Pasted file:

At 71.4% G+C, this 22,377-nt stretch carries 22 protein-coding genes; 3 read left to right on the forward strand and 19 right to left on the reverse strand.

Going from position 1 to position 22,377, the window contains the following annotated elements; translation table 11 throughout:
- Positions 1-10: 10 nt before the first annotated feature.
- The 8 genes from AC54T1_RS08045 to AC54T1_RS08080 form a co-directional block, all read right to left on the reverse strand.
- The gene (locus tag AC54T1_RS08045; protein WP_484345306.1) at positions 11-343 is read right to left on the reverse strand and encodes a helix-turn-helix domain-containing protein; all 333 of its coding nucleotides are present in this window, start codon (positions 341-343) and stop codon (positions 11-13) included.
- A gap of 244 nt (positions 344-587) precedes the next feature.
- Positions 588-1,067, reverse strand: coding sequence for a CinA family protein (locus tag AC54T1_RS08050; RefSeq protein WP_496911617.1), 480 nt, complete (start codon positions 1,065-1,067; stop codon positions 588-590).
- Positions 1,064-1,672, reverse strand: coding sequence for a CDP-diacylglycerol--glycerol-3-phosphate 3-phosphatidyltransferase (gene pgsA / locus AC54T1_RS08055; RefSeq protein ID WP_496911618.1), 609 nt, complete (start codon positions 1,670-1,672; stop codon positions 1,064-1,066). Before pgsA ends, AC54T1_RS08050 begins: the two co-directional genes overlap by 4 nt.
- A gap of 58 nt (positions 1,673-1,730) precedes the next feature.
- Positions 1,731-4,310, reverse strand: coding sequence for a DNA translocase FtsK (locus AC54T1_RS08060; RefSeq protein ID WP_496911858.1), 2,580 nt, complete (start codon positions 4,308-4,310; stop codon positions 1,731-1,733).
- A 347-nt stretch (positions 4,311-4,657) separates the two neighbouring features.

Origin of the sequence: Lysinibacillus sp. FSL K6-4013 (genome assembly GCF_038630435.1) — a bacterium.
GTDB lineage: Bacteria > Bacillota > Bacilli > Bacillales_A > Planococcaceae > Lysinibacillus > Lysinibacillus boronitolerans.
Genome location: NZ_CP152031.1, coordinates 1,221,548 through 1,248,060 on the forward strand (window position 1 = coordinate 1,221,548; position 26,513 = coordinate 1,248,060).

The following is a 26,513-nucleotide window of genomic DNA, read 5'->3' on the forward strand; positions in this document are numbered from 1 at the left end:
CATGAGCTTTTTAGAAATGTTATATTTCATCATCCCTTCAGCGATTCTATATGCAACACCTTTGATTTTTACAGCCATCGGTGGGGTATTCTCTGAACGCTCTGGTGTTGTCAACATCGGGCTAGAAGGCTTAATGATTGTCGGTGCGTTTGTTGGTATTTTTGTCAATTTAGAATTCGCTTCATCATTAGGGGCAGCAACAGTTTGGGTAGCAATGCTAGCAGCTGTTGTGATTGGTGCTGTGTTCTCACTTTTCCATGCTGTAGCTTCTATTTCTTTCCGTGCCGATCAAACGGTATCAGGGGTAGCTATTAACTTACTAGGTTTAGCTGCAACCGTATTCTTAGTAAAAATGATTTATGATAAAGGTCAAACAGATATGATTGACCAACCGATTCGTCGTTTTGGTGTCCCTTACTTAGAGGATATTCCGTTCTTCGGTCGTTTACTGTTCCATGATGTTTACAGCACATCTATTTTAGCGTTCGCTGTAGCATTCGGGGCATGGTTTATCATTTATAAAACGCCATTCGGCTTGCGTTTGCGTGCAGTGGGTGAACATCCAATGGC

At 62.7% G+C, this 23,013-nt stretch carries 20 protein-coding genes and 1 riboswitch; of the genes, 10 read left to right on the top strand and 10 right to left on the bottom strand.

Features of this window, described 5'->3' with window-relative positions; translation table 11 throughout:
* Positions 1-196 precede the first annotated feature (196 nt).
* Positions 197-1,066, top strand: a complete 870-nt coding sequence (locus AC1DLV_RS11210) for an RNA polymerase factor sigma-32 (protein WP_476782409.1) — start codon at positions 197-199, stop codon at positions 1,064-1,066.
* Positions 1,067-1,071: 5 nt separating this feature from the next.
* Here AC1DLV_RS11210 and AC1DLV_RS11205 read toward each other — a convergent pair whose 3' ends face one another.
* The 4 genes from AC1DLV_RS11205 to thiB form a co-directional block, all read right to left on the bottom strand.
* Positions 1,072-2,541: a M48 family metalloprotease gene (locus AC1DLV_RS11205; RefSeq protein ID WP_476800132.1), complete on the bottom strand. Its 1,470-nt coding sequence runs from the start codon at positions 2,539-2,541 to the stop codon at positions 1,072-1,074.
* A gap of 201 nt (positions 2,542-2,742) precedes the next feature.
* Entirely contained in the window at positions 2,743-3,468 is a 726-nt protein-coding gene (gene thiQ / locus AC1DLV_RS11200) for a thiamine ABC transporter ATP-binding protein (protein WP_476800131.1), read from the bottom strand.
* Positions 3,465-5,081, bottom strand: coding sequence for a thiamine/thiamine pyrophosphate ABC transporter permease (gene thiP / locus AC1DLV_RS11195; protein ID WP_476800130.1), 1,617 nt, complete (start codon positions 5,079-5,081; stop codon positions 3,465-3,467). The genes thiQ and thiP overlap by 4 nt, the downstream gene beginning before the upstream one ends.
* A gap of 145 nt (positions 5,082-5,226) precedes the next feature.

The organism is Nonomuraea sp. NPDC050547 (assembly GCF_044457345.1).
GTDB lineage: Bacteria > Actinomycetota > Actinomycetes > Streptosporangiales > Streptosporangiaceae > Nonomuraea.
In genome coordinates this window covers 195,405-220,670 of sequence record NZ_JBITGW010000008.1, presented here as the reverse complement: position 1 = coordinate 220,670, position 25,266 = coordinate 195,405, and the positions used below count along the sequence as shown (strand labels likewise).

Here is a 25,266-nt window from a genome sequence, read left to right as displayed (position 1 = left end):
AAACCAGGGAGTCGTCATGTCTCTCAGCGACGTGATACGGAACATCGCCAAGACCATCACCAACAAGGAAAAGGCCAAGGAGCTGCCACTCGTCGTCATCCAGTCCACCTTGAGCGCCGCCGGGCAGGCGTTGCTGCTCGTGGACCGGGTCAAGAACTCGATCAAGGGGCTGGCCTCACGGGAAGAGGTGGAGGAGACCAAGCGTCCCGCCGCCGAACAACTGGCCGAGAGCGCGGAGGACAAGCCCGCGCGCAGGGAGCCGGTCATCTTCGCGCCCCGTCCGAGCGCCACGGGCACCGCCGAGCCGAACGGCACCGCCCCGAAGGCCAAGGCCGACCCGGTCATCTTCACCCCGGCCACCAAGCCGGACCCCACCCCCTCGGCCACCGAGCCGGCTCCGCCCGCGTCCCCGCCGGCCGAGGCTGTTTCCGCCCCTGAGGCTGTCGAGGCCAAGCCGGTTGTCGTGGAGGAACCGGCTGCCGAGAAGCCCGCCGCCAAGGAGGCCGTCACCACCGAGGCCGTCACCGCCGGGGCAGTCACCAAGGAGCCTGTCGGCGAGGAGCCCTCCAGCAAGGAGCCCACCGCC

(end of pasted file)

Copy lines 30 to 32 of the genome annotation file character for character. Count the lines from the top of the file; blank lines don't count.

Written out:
GTDB lineage: Bacteria > Actinomycetota > Actinomycetes > Streptosporangiales > Streptosporangiaceae > Nonomuraea.
In genome coordinates this window covers 195,405-220,670 of sequence record NZ_JBITGW010000008.1, presented here as the reverse complement: position 1 = coordinate 220,670, position 25,266 = coordinate 195,405, and the positions used below count along the sequence as shown (strand labels likewise).

Here is a 25,266-nt window from a genome sequence, read left to right as displayed (position 1 = left end):